- Class: Senior
- Major: English
- Gender: M
- High School: Commonwealth High School, Boston, MA
- Transfer Student: N
Middlebury has a pretty stable relationship with the town of Middlebury, Vermont. No one gets stabbed like at Bates, no one gets mugged like at Trinity, and you can leave your house open and the keys in your ignition when you go to the liquor store. The community is really important downtown, and there is significant collaboration with the college in some respects. The college is the major employer in Middlebury, so people are a little uncomfortably dependent on it. It drives rents up all over town, and certainly has a very influential say in town politics. That being said, the college has done more for the town than the town has ever done for anyone. The small slices of culture in midwestern Vermont are directly solicited by Middlebury College. The college brings music, guest speakers, readers, orchestras, sports events, artists-in-residence, racial and geographical diversity to the town, and nearly all its facilities, events, and resources are open to the public - though privileges are naturally reserved for students. Adversely, the community provides some pretty awesome resources too, that the college could never do on its own. Vermont has a highly-honored tradition of living well, and keeping its priorities in the right place - since no one lives in Vermont to make it big. This manifests itself in several incredible things you won't find anywhere else. First: the Otter Creek Brewery. You can ride your bike or drive here, and drink free samples of micro-brewed beer and eat delicious gourmet whole-seed mustard and pretzels while you decide what beer to buy. Otter Creek has the most incredible deals I've ever seen. You can get a growler, a 64-oz glass jug of beer, for $4. That's almost four pints of excellent micro-brew for $4. (There's a $2 deposit on the growler itself.) Then they have specials on their seasonal beers when the seasons are changing, which is all the time. Last time I was there, I bought a case (24 bottles) of their delicious Oktoberfest for $11. Can you beat that? Then there is the Meat Shack. Follow a dirt road off of Weybridge St one mile out of town until you come to the unmarked farm that has animals on its mailbox. It's not easy to find, and most college students don't know about it. You go down the driveway and feel like you're trespassing until you enter a small red house, the size of a bathroom. Three walls are refrigerators and freezers, filled with freshly-cut vacuum-sealed farm raised meat. Their bacon is un***ingbelievable. They've got four kinds of sausage, pork-chops, sheep-sticks, hamburgers, Canadian bacon, etc, and you pay the same as you would in the supermarket, for hormone and antibiotic infused crap that will make you *** liquid. And the best part is, the whole thing operates on The Honor System, which, in this case, is a small metal box overflowing with cash. Each customer is asked to fill out an invoice saying what they're buying, and then you put your money in the money box and take your change. Just like that.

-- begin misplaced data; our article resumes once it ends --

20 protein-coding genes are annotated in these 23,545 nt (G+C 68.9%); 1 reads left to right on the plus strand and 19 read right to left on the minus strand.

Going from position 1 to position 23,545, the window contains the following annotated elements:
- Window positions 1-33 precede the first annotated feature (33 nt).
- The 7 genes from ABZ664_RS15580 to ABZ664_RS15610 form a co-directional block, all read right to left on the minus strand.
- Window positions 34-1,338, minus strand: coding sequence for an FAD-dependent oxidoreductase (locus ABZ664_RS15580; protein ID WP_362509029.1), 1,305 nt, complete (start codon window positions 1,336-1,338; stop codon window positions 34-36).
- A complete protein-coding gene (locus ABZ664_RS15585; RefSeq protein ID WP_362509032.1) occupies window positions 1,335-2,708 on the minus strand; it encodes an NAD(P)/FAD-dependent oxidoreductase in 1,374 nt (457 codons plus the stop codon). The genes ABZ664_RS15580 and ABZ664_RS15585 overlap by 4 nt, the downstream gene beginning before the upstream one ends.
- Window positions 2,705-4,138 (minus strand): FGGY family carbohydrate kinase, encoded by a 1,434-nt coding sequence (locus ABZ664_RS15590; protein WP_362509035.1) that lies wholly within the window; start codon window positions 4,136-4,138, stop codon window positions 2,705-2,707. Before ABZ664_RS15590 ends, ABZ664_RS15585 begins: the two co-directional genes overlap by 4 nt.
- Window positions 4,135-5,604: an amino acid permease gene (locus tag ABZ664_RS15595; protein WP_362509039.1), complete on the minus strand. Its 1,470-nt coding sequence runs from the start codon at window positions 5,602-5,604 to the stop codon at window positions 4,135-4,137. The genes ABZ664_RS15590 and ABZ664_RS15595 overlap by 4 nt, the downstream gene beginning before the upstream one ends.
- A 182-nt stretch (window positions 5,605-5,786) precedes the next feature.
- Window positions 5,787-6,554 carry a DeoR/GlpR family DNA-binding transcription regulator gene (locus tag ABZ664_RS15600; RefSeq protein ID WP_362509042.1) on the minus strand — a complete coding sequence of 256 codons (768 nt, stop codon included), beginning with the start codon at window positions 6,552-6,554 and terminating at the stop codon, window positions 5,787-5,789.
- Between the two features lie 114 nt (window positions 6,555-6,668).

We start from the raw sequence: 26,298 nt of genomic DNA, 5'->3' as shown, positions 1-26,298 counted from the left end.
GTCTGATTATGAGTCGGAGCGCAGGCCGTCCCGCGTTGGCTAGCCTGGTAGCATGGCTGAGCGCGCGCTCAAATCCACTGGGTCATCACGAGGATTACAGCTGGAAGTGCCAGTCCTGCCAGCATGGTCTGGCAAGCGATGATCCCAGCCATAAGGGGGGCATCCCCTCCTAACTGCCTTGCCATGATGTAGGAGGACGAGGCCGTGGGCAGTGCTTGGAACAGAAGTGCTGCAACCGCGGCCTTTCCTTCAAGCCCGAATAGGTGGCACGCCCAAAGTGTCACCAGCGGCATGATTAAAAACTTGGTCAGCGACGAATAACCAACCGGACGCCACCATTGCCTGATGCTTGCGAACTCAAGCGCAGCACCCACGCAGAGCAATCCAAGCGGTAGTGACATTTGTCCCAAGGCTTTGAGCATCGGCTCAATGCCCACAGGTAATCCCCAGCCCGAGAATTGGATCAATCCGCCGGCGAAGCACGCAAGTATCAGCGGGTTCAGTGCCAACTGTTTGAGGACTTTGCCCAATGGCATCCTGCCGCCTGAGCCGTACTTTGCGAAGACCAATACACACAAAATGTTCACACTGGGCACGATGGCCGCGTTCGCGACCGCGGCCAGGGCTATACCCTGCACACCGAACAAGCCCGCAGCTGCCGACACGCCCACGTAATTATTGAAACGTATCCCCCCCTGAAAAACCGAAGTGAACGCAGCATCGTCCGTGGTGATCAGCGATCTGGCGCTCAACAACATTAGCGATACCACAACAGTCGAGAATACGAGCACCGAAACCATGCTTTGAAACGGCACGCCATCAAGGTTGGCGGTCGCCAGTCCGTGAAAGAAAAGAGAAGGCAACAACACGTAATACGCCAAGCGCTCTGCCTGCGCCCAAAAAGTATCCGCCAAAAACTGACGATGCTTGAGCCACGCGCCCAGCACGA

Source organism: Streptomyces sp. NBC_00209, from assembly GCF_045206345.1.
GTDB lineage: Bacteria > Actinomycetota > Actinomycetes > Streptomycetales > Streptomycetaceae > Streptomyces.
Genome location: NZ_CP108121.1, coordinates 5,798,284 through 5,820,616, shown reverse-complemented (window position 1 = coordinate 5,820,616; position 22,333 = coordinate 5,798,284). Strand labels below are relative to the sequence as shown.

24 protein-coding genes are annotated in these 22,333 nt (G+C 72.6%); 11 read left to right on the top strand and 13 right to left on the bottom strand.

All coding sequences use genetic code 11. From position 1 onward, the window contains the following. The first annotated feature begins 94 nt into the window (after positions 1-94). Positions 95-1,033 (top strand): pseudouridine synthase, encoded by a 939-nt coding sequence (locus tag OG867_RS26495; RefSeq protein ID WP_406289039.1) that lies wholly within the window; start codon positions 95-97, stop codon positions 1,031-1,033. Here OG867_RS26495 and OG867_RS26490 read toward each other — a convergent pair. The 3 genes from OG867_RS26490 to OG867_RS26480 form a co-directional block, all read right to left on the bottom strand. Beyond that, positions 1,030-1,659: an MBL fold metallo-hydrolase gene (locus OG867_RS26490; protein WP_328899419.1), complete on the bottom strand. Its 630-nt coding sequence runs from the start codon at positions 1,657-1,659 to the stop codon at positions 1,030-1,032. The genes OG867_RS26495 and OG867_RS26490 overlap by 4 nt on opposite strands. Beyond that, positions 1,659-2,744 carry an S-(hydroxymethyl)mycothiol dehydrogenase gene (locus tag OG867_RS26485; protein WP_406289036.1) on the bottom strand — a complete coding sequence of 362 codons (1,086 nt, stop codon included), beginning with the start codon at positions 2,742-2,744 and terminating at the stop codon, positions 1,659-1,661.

Despite all the douchebags on campus, and how hard the social life sucks, the academics at Middlebury are truly exceptional. I went to a rigorously intellectual private school in Boston, where 16 year old students read Hobbes, Eliot, Donne, and Hardy. I wanted more than anything to go to a college that lived up to my standards for its academic merit. And Middlebury met those standards. Everyone at Midd works pretty damn hard. There are a couple breezy classes, like "Earthquakes and Volcanoes" or "Physical Reality and Human Thought." But overall, no one's getting off the hook. Most of the classes I've taken require a lot of commitment and hard work. There are high expectations that everyone come to class, and sincerely invest themselves in the curriculum. Merely doing the required work isn't going to get you an A. You have to go the extra mile. My biggest beef with Midd is this: there's an irritating trend where the (usually tenured) professors get by on their personality alone. And the students EAT IT UP. They're like, Oh Professor Quirky McGee is so funny! He told us this story about Middlebury in the '80s, and also this story about his pet turtle, that were SO hilarious, we hardly even mentioned Chaucer once the whole semester! And I'm like, Dude, my parents are paying 40G a year, can we ***ing LEARN SOMETHING PLEASE?! My second biggest beef in the academic arena at Middlebury College is the "discussion sections." Every class seems to be based on discussion. Even the big lectures have discussions at the end of the week - a good thing, in this case. But for the smaller classes, which comprise the vast majority of Middlebury's curriculum, discussion is much too highly valued. For example: this past fall semester, I took a class called "History of the Middle East: 1450 - present." Now that's a lot of material to cover in eleven or twelve weeks. This professor, who everyone thinks is the bomb, ran classes like this: she'd say, Okay, it's debate time! Half the class sit on this side of the room - you guys are gonna argue why it's important for women to wear traditional veils. Half the class sit on THIS side, and argue the disadvantages of requiring women to cover themselves in public. We hadn't learned anything about veils, or the legislature surrounding the contentious issue. So the debate was like, one kid with long hair would say, "I think it's unfair to make women wear a veil, because they should be free to dress how they like. I think freedom of expression is really important, like, when my parents told me to cut my hair, I was really offended...." And again, I'm thinking, Why am I listening to 19 year olds airing their pompous and uninformed opinions instead of reading something critical? Are the arbitrary opinions of my fellow students worthy of taking up this amount of class time?